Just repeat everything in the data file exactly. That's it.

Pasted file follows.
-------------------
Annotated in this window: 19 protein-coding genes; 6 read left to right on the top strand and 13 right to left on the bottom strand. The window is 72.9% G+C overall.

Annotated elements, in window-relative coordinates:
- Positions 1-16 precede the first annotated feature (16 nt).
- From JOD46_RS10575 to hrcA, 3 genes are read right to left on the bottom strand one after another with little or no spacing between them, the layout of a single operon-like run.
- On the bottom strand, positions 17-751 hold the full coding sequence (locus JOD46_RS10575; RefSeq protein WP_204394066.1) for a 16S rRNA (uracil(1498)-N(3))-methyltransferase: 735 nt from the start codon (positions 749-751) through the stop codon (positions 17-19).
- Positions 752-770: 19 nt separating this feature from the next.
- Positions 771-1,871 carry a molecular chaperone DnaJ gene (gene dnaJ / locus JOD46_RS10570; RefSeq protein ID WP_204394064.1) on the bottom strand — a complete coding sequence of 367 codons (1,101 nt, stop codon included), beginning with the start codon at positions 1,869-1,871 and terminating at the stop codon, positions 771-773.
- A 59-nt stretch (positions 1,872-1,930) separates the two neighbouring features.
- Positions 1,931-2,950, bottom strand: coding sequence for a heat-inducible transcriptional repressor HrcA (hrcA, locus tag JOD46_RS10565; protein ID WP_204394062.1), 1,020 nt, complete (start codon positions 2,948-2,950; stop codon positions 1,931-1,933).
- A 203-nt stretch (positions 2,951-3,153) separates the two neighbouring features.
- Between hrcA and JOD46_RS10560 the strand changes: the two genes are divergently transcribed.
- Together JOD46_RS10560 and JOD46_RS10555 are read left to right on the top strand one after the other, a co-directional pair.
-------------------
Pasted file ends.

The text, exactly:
Annotated in this window: 19 protein-coding genes; 6 read left to right on the top strand and 13 right to left on the bottom strand. The window is 72.9% G+C overall.

Annotated elements, in window-relative coordinates:
- Positions 1-16 precede the first annotated feature (16 nt).
- From JOD46_RS10575 to hrcA, 3 genes are read right to left on the bottom strand one after another with little or no spacing between them, the layout of a single operon-like run.
- On the bottom strand, positions 17-751 hold the full coding sequence (locus JOD46_RS10575; RefSeq protein WP_204394066.1) for a 16S rRNA (uracil(1498)-N(3))-methyltransferase: 735 nt from the start codon (positions 749-751) through the stop codon (positions 17-19).
- Positions 752-770: 19 nt separating this feature from the next.
- Positions 771-1,871 carry a molecular chaperone DnaJ gene (gene dnaJ / locus JOD46_RS10570; RefSeq protein ID WP_204394064.1) on the bottom strand — a complete coding sequence of 367 codons (1,101 nt, stop codon included), beginning with the start codon at positions 1,869-1,871 and terminating at the stop codon, positions 771-773.
- A 59-nt stretch (positions 1,872-1,930) separates the two neighbouring features.
- Positions 1,931-2,950, bottom strand: coding sequence for a heat-inducible transcriptional repressor HrcA (hrcA, locus tag JOD46_RS10565; protein ID WP_204394062.1), 1,020 nt, complete (start codon positions 2,948-2,950; stop codon positions 1,931-1,933).
- A 203-nt stretch (positions 2,951-3,153) separates the two neighbouring features.
- Between hrcA and JOD46_RS10560 the strand changes: the two genes are divergently transcribed.
- Together JOD46_RS10560 and JOD46_RS10555 are read left to right on the top strand one after the other, a co-directional pair.